There are many reasons you may want to pursue an employment law claim in California.
If you are in need of a California employment lawyer and are interested in hiring a contingency fee attorney, this article will go over the details of how contingency fee lawyers work for employment law cases.
If you have questions or would like to move forward with one of our employment attorneys, please contact us today
How Contingency Fees Work in Employment Law Cases
The concept of a contingency fee is simple enough:
You do not owe your lawyers anything for their legal services unless you prevail on your claim and recover some money.
You might win in court or at trial, settle with your employer or former employer, or recover something through administrative proceedings.
Regardless, the rule is the same.
If you don’t recover any money, you don’t owe anything for your lawyers’ legal services.
If you do recover, all you owe for the attorneys’ fees is a percentage of the total amount you recovered.
The percentage will be negotiated ahead of time between you and your lawyers, but may vary (from 25% to 33% or 40% or more) depending on the kind of case, how likely you are to succeed, and when in the process the recovery occurs.
California law requires a contingency billing arrangement to be in writing.
Additionally, the document must include:
- Details on the contingency rate that you and your attorney agree to;
- A statement regarding how expenses and costs are calculated, and how they impact the total amount the client receives;
- Information on whether the client will have to pay for associated attorneys’ fees incurred from related matters that arise outside of the contingency arrangement; and,
- Other provisions depending on the details of the case.
Other Expenses and Fees Involved in California Employment Law Cases
After resolution of their cases, whether through settlement, administrative proceedings, or a court case, many employment law clients are confused by how litigation “costs,” as opposed to fees for the legal services themselves, are accounted for in the total recovery.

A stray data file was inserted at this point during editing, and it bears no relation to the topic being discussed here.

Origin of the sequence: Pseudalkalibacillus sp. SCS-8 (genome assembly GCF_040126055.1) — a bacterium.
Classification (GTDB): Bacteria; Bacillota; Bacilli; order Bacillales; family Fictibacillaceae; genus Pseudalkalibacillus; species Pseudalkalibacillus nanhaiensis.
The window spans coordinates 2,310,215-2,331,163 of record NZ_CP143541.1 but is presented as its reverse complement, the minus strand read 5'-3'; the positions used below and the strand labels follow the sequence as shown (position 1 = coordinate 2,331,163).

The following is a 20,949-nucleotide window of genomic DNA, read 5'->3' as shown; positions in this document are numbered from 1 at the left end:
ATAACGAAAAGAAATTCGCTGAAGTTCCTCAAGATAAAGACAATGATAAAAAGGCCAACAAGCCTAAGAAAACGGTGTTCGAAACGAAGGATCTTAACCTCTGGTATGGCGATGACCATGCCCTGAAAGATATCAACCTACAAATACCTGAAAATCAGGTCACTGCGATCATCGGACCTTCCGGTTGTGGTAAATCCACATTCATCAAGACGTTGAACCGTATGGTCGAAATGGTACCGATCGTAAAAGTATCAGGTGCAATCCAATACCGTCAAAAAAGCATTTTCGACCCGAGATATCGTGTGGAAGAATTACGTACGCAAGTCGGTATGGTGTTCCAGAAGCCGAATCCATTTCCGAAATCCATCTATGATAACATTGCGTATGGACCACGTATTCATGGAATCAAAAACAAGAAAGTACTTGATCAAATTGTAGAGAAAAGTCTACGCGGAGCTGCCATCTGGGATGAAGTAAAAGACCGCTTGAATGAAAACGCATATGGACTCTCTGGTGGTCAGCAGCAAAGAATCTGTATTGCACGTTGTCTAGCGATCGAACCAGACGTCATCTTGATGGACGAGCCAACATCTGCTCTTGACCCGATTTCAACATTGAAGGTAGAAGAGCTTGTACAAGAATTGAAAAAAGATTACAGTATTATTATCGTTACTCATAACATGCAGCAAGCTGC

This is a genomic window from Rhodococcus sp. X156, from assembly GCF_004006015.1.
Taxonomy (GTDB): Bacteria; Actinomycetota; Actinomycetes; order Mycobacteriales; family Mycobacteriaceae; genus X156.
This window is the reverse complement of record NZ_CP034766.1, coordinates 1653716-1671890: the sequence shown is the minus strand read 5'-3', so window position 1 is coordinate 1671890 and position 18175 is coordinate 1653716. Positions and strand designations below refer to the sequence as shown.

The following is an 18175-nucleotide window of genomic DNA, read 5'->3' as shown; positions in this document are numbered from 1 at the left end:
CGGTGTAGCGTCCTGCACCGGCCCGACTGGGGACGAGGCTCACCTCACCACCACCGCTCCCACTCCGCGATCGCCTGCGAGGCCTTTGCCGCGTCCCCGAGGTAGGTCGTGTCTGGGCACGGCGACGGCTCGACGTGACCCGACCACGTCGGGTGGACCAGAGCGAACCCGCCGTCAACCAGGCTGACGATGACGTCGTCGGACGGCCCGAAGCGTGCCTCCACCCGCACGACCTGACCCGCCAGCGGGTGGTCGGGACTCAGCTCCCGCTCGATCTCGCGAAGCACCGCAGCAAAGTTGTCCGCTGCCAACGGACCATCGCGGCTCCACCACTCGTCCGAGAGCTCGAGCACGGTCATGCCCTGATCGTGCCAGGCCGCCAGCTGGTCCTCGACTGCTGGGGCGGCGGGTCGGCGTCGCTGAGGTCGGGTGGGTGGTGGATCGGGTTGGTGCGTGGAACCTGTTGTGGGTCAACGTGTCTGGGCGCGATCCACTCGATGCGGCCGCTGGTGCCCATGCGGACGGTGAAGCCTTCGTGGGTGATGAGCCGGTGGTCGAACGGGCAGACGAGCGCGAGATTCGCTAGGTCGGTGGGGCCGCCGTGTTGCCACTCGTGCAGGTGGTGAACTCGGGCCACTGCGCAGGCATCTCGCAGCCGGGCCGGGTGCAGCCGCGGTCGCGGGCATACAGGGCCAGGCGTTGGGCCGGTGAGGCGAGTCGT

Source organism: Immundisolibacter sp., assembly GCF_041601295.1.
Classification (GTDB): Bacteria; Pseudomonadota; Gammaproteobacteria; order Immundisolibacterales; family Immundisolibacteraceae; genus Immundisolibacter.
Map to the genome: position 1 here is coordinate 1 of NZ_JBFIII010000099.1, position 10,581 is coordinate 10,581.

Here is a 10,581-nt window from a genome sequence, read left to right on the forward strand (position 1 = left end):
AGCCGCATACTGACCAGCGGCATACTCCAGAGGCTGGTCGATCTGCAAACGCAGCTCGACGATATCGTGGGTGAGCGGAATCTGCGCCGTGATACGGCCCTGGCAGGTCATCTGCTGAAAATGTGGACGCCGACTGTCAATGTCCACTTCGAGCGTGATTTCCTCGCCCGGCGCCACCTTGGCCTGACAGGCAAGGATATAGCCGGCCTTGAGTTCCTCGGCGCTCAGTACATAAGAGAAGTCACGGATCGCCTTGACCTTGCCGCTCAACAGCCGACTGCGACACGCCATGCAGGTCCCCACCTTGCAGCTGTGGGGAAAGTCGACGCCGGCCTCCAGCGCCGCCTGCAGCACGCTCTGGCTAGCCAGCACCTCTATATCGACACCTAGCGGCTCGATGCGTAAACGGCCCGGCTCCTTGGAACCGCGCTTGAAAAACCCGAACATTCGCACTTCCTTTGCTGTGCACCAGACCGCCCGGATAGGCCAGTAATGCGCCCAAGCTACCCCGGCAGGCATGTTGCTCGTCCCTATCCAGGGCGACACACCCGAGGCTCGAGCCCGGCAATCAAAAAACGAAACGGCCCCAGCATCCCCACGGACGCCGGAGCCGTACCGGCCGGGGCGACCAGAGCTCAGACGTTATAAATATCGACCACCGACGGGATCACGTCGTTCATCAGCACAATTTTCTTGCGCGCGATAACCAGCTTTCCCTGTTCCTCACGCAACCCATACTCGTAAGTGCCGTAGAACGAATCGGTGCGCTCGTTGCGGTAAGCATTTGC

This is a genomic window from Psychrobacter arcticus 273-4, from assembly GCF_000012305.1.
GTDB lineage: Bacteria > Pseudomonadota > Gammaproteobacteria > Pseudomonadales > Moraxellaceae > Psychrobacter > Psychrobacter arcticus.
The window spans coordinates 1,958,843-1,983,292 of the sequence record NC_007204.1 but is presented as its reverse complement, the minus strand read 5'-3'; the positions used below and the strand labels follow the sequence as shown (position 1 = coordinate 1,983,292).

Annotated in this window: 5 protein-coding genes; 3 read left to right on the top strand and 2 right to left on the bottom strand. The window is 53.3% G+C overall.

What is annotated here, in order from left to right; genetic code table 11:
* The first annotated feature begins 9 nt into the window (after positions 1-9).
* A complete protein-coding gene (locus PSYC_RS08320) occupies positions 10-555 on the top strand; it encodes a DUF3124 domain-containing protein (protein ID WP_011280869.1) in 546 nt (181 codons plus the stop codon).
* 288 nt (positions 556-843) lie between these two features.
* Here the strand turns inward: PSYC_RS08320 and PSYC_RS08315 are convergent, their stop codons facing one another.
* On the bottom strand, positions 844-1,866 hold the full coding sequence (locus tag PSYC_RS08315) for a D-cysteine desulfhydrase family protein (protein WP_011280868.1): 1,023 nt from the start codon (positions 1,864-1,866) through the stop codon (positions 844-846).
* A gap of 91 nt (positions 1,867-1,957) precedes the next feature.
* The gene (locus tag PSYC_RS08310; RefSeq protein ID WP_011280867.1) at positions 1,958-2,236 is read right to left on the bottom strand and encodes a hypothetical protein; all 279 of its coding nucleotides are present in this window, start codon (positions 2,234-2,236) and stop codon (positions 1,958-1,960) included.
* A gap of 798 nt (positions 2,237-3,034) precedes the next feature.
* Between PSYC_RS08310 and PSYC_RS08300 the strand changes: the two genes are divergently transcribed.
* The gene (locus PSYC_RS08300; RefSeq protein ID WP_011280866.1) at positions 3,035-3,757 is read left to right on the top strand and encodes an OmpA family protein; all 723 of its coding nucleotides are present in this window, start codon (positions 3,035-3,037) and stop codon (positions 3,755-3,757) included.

“Costs” are those out-of-pocket expenses that contingency lawyers often advance on the client’s behalf to pay for things like:
- Court filing fees,
- Court reporter’s fees,
- Subpoena and service of process fees,
- Jury fees,
- and the like.
Make sure your written contingency fee agreement with your employment lawyer spells out and answers all your questions.
For example, you should discuss who is going to pay the costs and determine how they will be calculated and accounted for if you recover money on your employment law claim.
Make sure you understand how the following costs will be handled:
- The costs of filing your case with relevant administrative agencies or court clerks;
- Expenses related to discovery, including court reporters who charge for depositions; and,
- Any other funds a contingency lawyer for employment claims will expend to protect your interests and legal rights.
We Offer Free Consultations and Contingency Fee Representation
You do not need to give up your rights in an employment law matter just because you are worried about paying attorneys’ fees.
The Los Angeles employment law attorneys at Workplace Rights Law Group will protect your legal rights, without an upfront investment from you.